Retirement

Retirement blog pic

Greg Gloor

Greg Gloor retires this month after 37 years of creating Hardwood Artisans. I am sure it is a difficult thing to let go of. On the other hand, he has probably seen enough, and is ready to move on to something different. He is already enrolled in college classes!

I consider Greg the “Steve Jobs” of Hardwood Artisans. Brilliant, visionary, creative, difficult, compassionate, unrelenting, patient, generous, motivating. I suspect anyone who can create something this great must have all these attributes, good and bad.

I can honestly say that Greg is one of the smartest individuals I have ever met. Many people would agree with me about that statement. But you don’t build a business like Hardwood Artisans by just being smart. It takes so much more.

Greg has taught each of the current owners what he can about what it takes to run this company. Each of the six partners represents a part of Greg’s skills and knowledge. Curt took the financial and technical. Ricardo took the general managing and some design. John Hilgren took the very technical. John Buss took the maintaining and improving. Kevin took the day to day grind of getting the production job done. And I took the designing and branding of the company. Essentially, it now takes six men to do what Greg did alone years ago.

It is difficult to express the gratitude the partners have toward this man. Personally, he has taught me a great deal, and more than just furniture design. We have been through some of the best and worst times. We have shared booms and busts, weddings, births, and deaths. We have loved and hated, sometimes at the same time. If you have ever had the privilege of working with Greg, you know what I mean. Perfection does not come about seamlessly. It is the hard road taken that results in the complete fulfillment of an idea, a design, a need. This is Greg’s legacy.

Lois Gloor


Lois Gloor is the wife of Greg, the founder of Hardwood Artisans. She is retiring this month, along with Greg. Some of you know her, but many of our customers are unaware of her contributions to the organization over the past 37 years. Part of this reason is because many of her functions have been behind the scenes. Bookkeeping, technical support, and for the past 15 years or so, photographer and graphics work.

Lois has been responsible for all those pictures you see in the Washington Post Magazine and photo albums in the showrooms, as well as all the price sheets we hand out. So, you see, she has been out of site because she has often been on the “other end” of the camera.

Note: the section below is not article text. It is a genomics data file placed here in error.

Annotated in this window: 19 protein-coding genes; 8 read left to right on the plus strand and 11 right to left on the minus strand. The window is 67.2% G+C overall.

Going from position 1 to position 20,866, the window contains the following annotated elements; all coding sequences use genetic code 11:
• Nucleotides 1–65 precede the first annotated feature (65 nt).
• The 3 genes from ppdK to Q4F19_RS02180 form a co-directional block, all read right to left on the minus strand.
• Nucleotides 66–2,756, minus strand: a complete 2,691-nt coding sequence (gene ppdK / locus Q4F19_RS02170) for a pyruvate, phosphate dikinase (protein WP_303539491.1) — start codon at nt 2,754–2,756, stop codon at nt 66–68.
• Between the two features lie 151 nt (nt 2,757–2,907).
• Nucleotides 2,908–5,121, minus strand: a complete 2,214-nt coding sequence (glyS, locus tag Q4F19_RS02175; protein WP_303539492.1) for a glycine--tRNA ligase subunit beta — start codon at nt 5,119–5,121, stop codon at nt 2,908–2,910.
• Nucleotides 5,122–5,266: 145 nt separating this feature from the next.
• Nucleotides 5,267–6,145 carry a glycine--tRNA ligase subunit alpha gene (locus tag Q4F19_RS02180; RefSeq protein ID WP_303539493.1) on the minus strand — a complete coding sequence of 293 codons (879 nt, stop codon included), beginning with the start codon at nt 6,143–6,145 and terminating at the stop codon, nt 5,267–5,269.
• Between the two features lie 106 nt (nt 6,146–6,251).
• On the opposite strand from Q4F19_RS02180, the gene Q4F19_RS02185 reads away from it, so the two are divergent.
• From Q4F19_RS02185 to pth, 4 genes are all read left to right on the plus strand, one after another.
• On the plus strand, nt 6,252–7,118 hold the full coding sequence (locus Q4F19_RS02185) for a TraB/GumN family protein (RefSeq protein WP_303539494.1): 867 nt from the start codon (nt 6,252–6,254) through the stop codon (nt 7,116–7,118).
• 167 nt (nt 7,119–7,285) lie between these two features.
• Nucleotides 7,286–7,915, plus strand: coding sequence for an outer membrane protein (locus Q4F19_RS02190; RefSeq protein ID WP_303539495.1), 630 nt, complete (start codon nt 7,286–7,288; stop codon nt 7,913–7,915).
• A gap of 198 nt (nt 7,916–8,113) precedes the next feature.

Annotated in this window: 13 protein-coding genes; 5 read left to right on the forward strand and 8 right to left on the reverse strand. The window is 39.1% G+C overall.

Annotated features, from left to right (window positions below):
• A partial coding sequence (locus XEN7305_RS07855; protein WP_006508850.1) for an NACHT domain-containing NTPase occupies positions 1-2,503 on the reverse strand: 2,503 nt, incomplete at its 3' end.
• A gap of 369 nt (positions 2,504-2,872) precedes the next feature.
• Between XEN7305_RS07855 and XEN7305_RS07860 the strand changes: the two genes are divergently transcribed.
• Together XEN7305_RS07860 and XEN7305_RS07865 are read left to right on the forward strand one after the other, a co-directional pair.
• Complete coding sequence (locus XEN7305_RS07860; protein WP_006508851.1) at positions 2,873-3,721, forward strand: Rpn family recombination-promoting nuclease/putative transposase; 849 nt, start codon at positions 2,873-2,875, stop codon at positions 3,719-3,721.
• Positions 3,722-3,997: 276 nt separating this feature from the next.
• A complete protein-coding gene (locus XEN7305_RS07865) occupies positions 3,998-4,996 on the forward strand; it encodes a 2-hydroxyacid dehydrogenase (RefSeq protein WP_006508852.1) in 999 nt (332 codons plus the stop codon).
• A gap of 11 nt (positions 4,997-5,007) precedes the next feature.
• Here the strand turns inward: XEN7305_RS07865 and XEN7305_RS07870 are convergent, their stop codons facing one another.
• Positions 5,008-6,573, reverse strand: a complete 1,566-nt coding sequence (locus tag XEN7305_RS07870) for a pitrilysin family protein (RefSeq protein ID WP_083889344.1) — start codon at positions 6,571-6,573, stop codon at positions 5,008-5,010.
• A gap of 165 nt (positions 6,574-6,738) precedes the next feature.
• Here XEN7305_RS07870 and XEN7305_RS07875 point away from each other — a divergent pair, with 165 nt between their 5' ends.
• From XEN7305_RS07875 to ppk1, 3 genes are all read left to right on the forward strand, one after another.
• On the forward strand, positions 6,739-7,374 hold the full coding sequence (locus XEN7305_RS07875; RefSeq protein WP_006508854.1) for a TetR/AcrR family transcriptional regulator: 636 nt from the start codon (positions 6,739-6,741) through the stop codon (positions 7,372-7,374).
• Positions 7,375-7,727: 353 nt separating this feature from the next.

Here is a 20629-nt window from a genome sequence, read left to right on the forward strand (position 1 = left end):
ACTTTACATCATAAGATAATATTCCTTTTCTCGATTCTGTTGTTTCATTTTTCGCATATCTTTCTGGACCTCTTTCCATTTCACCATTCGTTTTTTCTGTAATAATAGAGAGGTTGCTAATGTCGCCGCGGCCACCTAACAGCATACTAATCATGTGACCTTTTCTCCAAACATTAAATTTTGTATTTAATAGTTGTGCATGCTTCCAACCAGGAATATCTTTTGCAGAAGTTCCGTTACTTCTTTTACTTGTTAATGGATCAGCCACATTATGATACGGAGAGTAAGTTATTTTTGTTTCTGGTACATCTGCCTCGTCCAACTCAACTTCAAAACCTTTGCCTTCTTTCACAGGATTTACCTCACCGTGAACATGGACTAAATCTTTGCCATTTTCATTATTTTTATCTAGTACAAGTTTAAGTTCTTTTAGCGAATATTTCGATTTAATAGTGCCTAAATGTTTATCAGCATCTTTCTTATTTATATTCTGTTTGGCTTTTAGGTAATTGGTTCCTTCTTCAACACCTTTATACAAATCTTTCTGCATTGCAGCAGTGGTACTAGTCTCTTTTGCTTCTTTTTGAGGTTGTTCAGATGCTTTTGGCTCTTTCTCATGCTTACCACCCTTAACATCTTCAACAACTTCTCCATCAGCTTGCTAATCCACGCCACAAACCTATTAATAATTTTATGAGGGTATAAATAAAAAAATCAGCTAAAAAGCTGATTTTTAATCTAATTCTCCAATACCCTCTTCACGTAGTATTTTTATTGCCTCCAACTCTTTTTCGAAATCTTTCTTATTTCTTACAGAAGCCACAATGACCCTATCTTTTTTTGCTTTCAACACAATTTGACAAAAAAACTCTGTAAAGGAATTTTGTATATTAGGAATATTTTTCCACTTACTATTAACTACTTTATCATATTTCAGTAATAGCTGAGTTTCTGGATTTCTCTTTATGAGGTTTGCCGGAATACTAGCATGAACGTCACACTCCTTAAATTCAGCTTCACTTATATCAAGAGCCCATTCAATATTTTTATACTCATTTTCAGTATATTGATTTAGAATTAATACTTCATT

Photography has become a passion for Lois, and she plans on doing more in retirement. She is selling the company her old camera, trading up to the newest and greatest model! Being more involved with the raising of grandchildren, travel, and just doing all those things that time would not allow due to a busy work schedule will fill the days.

Lois’ contributions to the organization have been huge. We hope to continue the work she has so carefully crafted, and continue the legacy of excellence. If you have time this month, send her a note – Lois@hardwoodartisans.com.

Ken Schell, The Redneck Dali Lama

Ken (Left) Dennis (Right)

Ken (Left) Dennis (Right)

Our dear friend and Rockville manager Ken Schell retired this past week after over 22 years of service. Like many of you, I will miss my weekly doling of his “pearls of Redneck wisdom”, as I liked to call it.

A self-admitted K-mart kind of guy with an eye for style, scale, fashion, and aesthetics, Ken was quite the contradiction. I loved the way he could say what sounded like the stupidest thing, and then make you see why it made sense. I know many of our customers will miss his peculiar strategy for figuring out what their actual needs were.

It is tough to write nice things about Ken without coming across as sounding critical about him. On the contrary, I have a tremendous respect for Ken, and am grateful to have known him. Funny, light-hearted, and able to put the correct perspective on most situations, everyone at Hardwood Artisans will miss him dearly.

-Mark Gatterdam

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